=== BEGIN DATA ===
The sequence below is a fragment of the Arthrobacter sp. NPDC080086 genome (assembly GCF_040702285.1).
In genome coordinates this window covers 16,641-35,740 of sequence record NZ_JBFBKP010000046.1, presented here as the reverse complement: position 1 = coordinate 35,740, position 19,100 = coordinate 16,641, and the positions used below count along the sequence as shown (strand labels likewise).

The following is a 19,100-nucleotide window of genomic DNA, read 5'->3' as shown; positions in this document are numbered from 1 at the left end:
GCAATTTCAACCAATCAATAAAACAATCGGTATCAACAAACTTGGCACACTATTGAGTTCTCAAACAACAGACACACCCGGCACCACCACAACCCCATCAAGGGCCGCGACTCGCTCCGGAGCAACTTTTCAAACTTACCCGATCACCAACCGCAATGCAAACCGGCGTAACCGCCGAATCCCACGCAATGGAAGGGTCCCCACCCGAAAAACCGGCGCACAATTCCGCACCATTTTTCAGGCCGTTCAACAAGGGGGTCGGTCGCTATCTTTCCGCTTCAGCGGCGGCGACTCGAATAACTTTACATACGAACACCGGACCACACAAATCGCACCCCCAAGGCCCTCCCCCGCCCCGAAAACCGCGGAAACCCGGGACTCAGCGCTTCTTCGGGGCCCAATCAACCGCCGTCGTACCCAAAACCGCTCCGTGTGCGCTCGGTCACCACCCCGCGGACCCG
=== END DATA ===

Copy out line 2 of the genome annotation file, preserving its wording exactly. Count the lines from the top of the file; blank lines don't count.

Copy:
In genome coordinates this window covers 16,641-35,740 of sequence record NZ_JBFBKP010000046.1, presented here as the reverse complement: position 1 = coordinate 35,740, position 19,100 = coordinate 16,641, and the positions used below count along the sequence as shown (strand labels likewise).